In summary, we remain committed to building a platform for long-term growth at a deliberate pace, growth in both sales and profits. Our Commercial business remains on track and we're excited about our continuing opportunities.

Our Mexico stores continue to perform well. We opened two new stores during the first quarter and currently have 281 stores in Mexico. We remain resolute on our strategy to open stores at a steady pace while managing our Mexico business for the long run. We've operated stores in Mexico for over 12 years and we continue to see great opportunity for growth going forward. Our returns and profit growth have been in line with our expectations.

Regarding the announcement of future store growth in Brazil there is not much to report today as you'd probably expect. We're targeting to open our first store there late in calendar 2012, and beyond that there is nothing new to mention.

Recapping our first quarter performance for the Company; in total, our sales for the first quarter were $1.924 billion, an increase of 7.4% from last year's first quarter. Domestic same-store sales or sale for stores open more than one year were up 4.6% for the quarter.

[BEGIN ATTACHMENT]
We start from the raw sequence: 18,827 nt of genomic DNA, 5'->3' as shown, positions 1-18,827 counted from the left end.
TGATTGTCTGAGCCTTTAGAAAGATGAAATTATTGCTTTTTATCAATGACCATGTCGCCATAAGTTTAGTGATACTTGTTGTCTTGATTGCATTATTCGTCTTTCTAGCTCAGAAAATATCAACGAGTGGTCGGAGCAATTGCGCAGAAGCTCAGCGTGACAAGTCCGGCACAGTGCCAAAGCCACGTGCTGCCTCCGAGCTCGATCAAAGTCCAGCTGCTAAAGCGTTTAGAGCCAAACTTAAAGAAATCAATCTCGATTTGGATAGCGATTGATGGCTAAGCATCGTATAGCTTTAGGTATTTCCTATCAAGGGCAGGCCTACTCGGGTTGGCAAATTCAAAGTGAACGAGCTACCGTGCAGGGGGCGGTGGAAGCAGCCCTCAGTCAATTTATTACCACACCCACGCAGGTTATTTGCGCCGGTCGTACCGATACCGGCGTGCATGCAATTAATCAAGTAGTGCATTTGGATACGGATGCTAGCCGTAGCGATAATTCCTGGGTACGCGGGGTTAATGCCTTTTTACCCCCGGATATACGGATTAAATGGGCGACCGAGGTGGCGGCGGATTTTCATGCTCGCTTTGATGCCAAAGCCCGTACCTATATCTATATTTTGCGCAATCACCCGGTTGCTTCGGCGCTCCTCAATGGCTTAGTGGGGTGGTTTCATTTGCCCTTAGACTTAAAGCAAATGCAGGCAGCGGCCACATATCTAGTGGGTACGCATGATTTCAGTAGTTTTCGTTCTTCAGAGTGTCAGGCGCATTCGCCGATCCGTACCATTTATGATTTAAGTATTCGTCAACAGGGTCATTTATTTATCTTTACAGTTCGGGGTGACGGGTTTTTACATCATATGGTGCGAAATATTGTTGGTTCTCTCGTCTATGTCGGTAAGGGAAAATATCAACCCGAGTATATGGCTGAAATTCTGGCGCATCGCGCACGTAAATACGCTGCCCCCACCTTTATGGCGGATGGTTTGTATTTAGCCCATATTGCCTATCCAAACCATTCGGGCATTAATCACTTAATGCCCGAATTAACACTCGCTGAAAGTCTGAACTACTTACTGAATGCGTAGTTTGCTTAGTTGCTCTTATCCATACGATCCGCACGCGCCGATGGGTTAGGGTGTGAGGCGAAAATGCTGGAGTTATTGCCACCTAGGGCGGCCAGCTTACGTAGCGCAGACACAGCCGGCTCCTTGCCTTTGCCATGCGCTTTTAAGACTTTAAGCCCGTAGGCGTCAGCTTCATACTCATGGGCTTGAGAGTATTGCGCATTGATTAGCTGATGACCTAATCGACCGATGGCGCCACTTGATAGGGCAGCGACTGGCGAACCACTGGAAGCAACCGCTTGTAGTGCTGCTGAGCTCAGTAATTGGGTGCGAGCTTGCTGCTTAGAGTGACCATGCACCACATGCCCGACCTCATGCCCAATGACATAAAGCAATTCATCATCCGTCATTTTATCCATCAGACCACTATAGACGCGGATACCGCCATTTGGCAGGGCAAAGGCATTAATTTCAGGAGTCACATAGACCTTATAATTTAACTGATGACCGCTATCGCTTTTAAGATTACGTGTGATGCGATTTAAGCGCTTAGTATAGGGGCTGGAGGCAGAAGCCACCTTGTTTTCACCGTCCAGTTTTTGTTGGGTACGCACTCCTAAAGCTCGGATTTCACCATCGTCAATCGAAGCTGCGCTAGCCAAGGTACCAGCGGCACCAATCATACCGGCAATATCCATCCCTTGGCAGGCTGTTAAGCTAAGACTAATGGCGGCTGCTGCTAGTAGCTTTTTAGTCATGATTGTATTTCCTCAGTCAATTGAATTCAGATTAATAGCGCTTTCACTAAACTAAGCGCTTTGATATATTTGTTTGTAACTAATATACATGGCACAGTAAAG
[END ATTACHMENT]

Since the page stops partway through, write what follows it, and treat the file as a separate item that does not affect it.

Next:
Gross margin for the quarter was 51.1% of sales, up 45 basis points compared to last year's first quarter. The improvement in gross margin was attributable to lower distribution cost on higher sales, lower shrink expense and slightly higher merchandize margins.

Our field and loss prevention teams have undertaken several initiatives over the past few years that have led to improving our shrink results. While we have benefited the last four quarters from lower shrink expense, we recognize savings only after we have physically counted our stores and distribution centers, and there could be no guarantee that this trend will continue, although we continue to be pleased with our current results.